A new arrival: Evidence about differential diagnosis

W. S. Richardson, Paul P Glasziou, W. A. Polashenski, M. C. Wilson

Research output: Contribution to journalShort surveyResearchpeer-review

4 Citations (Scopus)


You are a primary care physician seeing a 53 year old man who was examined 2 days ago in an emergency department for an episode of syncope. He had been waiting in a long queue when he felt lightheaded and nauseated; then he lost consciousness, with no witnessed seizure activity. He has been healthy, with no known cardiac or neurological disease. In the emergency department, his vital signs and findings on cardiac and neurological examinations had been normal, as were his blood count, blood glucose concentration, and 12 lead electrocardiogram. He was given no diagnosis, and he is now worried about what caused this episode and whether it will recur. Of the many causes of syncope, you wonder which should be sought in this patient.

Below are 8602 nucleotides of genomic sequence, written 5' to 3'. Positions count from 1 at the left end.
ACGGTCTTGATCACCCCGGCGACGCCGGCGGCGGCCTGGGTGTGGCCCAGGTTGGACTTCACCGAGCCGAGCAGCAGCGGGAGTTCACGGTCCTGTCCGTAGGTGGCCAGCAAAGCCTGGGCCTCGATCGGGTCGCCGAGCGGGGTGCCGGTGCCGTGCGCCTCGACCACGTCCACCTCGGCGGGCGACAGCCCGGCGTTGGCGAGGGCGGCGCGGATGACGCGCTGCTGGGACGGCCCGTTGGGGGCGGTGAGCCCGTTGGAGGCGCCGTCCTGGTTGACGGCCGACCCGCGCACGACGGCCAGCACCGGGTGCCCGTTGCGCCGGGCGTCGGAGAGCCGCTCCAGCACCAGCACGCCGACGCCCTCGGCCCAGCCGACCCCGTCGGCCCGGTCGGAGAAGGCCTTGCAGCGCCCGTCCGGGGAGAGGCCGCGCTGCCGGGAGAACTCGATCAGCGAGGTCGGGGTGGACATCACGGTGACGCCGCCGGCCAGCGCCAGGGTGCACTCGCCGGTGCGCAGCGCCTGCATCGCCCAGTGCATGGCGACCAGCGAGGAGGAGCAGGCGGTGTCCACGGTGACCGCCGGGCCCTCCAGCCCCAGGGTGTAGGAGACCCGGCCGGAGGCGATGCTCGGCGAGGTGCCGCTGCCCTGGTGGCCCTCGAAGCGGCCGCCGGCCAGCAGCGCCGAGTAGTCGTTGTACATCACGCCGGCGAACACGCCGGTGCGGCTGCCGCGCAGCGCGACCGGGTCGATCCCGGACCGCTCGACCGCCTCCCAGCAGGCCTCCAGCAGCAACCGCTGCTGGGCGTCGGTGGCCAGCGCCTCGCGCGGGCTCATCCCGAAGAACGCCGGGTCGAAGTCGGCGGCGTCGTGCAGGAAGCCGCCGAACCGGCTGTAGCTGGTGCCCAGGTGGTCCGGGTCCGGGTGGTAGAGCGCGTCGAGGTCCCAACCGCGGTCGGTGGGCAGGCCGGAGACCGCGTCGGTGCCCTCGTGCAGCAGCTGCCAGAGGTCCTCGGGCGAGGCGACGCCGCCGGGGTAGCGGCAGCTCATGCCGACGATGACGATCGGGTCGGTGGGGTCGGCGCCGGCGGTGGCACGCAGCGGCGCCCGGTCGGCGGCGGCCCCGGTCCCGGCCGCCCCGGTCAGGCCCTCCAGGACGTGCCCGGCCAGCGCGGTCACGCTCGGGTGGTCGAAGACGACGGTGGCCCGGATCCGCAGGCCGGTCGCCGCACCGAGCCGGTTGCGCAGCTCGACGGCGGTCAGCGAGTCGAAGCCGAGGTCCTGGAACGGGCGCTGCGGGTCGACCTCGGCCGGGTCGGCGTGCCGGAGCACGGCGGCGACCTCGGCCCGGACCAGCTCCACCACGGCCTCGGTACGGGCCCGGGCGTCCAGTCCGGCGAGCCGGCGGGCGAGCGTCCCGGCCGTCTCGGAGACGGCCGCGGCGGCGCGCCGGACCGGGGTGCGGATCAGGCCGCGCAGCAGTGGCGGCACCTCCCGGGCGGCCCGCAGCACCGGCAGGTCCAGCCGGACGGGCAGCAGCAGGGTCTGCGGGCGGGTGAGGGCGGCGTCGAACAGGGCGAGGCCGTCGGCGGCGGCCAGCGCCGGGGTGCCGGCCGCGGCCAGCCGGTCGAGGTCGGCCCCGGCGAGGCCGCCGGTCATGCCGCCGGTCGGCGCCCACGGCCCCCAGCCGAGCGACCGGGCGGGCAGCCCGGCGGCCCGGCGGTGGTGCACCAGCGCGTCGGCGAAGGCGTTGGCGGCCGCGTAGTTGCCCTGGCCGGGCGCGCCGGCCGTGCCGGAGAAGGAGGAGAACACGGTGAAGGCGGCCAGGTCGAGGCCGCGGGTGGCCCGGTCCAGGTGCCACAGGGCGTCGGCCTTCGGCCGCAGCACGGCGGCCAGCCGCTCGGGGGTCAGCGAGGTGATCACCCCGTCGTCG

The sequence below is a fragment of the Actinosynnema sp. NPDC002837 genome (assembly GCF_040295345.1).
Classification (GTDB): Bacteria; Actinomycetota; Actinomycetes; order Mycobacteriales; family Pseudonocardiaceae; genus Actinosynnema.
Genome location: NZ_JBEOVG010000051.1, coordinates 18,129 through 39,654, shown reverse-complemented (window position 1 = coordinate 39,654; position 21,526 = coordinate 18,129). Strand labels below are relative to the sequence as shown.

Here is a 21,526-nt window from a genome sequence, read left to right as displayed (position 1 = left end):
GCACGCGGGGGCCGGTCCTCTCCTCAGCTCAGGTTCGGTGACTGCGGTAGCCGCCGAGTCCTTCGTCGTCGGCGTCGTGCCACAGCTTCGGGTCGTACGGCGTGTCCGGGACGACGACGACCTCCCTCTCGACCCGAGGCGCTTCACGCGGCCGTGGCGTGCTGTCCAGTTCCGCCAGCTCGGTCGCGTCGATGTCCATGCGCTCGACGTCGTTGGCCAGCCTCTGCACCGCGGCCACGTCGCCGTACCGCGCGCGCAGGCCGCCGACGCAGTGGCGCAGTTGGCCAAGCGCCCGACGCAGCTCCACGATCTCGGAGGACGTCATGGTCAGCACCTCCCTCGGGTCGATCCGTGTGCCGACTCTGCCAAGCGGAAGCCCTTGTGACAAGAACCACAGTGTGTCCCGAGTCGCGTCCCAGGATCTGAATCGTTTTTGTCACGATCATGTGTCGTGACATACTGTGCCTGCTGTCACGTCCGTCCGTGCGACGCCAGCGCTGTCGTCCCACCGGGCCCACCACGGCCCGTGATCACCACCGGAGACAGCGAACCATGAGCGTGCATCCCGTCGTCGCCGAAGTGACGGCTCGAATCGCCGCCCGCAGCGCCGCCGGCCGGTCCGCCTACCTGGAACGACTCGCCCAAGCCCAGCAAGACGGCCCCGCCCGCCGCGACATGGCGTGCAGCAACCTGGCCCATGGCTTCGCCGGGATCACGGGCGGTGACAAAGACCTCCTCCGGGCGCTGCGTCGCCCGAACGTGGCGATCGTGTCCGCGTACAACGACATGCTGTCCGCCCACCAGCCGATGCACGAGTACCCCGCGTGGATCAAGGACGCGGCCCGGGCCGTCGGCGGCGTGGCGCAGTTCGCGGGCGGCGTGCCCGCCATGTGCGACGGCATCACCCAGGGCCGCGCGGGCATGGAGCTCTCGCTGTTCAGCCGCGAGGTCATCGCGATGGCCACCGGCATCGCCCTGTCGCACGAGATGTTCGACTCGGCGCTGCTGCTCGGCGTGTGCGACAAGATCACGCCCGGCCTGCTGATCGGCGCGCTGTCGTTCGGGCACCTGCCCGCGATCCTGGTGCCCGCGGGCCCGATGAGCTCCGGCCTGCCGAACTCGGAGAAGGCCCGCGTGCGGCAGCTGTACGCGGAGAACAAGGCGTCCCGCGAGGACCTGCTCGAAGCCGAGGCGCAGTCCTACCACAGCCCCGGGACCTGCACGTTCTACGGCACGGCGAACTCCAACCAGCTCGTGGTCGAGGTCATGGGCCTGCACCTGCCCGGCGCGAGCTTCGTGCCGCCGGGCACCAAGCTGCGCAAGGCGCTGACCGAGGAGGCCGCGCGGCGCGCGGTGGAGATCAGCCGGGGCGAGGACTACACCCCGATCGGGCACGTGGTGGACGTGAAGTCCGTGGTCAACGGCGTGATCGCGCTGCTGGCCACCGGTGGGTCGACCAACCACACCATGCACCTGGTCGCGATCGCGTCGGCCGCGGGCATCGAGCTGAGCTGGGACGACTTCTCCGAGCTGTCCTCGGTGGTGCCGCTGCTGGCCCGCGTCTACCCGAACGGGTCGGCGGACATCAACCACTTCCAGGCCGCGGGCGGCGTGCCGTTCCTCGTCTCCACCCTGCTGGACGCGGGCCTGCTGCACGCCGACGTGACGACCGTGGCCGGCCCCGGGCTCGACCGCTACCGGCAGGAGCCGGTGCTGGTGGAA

Original languageEnglish
Pages (from-to)164
Number of pages1
JournalEvidence-Based Medicine
Issue number6
Publication statusPublished - 2000
Externally publishedYes


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